Recently, I came across an article from conservative author Derek Hunter (most recent book: Outrage, Inc.) titled “It's Time For A Serious Conversation About Serious Conversations,” which I found very insightful. The core of his argument was:
Democrats...insist, loudly and often, that “it’s time the nation has a serious conversation” about whatever they’re claiming is the most important thing at that time. Weirdly, they never have that conversation, on any topic. At least not with anyone who has a different perspective from them.
Hunter put useful words to what I had inchoately sensed. And he did a good job of using assertions of racism as an almost ubiquitous example of shutting down any kind of serious conversation while claiming the need to have one.
However, I think there may be an even clearer example of the cognitive dissonance Hunter refers to—suggestions that you should “check your privilege” before offering an opinion someone else doesn’t like, which has become a mainstay of social justice rhetoric and the presumption behind a bumper crop of microaggression accusations. The explicit rationale offered by practitioners is to advance public discussion, while its use has been to squelch it.
The Problem with 'Check Your Privilege' Rhetoric
Those unleashing “check your privilege” barrages describe them as reminders to always be empathetic and sensitive to others’ feelings. A gentle version is that you (but never them) might be including some inappropriate assumptions behind your conclusions. Something that may be sensible for you, given your asserted privilege, may not be sensible for others, and the ensuing misunderstanding can lead to insufficient consideration of others and erroneous evaluations.
Of course, the demanded sensitivity also awards anyone asserting hurt feelings unilateral veto power over your ability to share or defend what you believe.
By defining you as outside the oppressed class, it also “justifies” treating you as part of the oppressor class. And putting that label on you means objectors need not listen to, much less respect, your arguments. Further, your inherent “wrongness” as an oppressor sacrifices your rights and property to satisfy anyone defining themselves as oppressed.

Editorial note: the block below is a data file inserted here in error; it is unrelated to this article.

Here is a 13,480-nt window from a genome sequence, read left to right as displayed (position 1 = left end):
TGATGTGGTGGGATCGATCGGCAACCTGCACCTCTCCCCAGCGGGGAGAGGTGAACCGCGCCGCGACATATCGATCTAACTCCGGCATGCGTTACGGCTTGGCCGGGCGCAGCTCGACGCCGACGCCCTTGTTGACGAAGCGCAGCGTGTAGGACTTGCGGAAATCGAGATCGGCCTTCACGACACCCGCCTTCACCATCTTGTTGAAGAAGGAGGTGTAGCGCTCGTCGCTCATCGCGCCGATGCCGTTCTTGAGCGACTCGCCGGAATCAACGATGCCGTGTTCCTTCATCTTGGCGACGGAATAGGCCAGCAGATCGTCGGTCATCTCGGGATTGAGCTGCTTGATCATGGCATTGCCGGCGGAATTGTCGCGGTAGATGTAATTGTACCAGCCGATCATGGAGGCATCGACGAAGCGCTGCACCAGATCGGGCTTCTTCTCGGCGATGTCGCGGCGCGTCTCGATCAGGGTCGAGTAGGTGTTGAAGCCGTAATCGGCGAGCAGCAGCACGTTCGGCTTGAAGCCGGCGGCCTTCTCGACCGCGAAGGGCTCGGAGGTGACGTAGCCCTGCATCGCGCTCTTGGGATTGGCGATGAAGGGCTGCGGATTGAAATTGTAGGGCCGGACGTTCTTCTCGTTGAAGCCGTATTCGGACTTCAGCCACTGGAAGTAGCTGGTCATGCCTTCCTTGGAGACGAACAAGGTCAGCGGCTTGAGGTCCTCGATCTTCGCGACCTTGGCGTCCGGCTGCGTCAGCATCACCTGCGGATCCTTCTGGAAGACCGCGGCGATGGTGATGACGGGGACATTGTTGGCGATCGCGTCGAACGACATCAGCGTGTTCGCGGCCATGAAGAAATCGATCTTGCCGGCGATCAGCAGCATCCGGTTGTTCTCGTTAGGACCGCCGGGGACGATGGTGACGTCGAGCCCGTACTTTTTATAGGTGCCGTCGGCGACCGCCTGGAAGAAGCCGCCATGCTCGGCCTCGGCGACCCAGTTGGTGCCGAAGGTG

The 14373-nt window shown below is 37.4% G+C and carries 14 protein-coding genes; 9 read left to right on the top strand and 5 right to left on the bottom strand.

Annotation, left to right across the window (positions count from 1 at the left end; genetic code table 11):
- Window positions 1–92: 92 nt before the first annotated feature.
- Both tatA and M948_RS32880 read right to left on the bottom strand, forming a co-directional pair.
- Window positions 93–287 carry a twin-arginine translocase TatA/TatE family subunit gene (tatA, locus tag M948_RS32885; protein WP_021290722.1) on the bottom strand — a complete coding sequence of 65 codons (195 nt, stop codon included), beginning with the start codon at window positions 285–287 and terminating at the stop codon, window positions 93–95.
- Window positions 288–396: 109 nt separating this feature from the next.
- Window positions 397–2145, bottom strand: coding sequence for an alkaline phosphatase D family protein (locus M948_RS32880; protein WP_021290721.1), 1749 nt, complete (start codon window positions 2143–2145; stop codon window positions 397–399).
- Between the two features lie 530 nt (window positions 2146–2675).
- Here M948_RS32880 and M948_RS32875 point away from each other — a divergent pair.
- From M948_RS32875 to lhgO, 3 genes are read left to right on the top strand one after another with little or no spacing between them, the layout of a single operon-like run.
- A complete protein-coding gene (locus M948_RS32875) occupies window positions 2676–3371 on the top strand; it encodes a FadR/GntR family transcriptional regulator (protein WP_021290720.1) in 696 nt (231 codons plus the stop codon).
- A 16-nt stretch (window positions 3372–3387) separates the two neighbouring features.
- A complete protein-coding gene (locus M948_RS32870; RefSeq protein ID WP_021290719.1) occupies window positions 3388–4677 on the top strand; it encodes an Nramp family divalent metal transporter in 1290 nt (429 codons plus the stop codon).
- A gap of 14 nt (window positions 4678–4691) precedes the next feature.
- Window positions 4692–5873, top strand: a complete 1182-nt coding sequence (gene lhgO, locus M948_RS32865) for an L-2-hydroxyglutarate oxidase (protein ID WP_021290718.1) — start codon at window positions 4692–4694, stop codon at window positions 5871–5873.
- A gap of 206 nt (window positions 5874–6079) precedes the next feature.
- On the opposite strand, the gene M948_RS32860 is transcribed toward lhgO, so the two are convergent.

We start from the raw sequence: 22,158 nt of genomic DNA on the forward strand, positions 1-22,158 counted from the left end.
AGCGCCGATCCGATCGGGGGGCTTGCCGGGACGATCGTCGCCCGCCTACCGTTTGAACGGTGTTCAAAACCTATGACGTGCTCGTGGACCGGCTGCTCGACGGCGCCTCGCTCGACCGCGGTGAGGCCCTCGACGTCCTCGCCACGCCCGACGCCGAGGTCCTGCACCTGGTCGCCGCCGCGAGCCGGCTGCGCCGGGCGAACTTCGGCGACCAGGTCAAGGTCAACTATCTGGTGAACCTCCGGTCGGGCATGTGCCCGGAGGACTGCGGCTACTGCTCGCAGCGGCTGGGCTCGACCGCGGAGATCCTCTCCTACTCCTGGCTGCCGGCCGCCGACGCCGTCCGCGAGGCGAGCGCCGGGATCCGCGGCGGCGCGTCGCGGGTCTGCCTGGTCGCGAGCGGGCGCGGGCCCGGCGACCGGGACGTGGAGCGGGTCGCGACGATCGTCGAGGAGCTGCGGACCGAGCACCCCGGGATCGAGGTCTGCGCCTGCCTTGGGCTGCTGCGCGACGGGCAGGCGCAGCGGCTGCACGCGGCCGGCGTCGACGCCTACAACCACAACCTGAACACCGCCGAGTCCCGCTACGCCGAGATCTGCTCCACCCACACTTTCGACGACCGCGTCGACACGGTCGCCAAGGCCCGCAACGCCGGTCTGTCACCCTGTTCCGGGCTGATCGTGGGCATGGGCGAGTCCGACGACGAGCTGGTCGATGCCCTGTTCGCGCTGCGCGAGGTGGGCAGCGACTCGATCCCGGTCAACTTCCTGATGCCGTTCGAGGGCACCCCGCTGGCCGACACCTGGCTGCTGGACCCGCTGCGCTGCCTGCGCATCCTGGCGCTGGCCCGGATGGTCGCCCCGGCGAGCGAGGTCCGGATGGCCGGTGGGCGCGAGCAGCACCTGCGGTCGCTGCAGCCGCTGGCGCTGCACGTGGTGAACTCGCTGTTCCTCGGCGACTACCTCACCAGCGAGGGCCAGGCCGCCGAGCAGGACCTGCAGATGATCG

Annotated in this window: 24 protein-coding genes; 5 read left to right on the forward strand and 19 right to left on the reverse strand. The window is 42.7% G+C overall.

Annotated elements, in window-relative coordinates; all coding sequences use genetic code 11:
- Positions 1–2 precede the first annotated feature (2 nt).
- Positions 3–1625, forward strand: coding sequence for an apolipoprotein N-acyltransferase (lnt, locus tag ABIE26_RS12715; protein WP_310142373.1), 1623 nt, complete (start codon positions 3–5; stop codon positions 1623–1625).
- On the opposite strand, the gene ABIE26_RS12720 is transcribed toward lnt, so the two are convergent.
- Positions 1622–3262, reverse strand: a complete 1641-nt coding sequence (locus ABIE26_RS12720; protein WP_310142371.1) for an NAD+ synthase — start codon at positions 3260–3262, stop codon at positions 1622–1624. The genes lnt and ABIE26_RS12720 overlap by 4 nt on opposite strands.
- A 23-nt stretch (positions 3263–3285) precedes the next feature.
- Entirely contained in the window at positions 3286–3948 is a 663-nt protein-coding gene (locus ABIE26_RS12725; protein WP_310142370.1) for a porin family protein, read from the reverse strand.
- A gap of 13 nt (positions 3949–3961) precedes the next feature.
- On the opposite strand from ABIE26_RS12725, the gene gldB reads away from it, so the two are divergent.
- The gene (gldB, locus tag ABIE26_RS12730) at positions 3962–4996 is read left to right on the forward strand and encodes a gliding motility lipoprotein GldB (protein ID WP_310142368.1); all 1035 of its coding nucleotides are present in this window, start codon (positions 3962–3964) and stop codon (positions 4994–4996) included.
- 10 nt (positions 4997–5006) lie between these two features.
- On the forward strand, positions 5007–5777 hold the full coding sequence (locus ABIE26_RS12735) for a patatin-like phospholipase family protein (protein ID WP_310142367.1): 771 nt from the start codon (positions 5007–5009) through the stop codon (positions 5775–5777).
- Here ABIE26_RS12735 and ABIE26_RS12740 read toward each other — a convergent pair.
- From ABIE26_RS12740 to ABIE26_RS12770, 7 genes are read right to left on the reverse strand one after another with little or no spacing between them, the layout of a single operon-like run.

How can we tell if applications of such “logic” advance serious discussions and better social relations or do violence to the possibility? Ask what would be entailed if “check your privilege” was intended to advance such a conversation.
When such terms are used to preemptively cut off communication by stopping those who disagree from being heard or taken seriously, neither clarity nor empathy will be improved. So such assertions must not end discussions; they must facilitate more complete conversations.
As actually used, “check your privilege” is an assertion that you are wrong in your understanding and views—and too self-absorbed to notice. However, it leaves how and why unspecified beyond membership in an allegedly privileged group defined by accusers. Progress toward better understanding requires several additional steps.
Refusing to Acknowledge Your Argument
Progress would require specifying precisely what faulty premises, assumptions, or arguments a person holds, as well as why they are inappropriate for the issues considered. The appropriate premises to replace them would then need articulation and rational responses to objections.
How the “new and improved” premises would alter one’s conclusions would need demonstration followed by considering the appropriate remedies based on the alternative analysis. It would have to explain how proposed remedies were not merely “more for me” gambits connected to the rationales offered only by self-interest.
It would have to justify any special privileges to be created for those claiming victimhood status, including any coercive impositions on others required to create them.
It is true that “check your privilege” could offer sometimes-useful reminders to think carefully and empathetically about others’ circumstances, which may be far different than ours. But it can bear good fruit only as the beginning of a far deeper open discussion. Yet that has not been the result.
The phrase, as actually used, has been to peremptorily declare victory in social justice disputes, assert special privileges for those self-defined as morally superior due to oppression, and disqualify those who disagree from any consideration, without any coherent argument.
That social demonization is repeatedly employed trying to leverage coercive imposition of “solutions” at the expense of those they decide must make it up to them. That, in turn, undermines social cooperation by undermining the rights upon which it is built without advancing understanding or empathy.
This article has been republished with permission from Foundation for Economic Education.
Gary M. Galles is a professor of economics at Pepperdine University. He is the author of The Apostle of Peace: The Radical Mind of Leonard Read.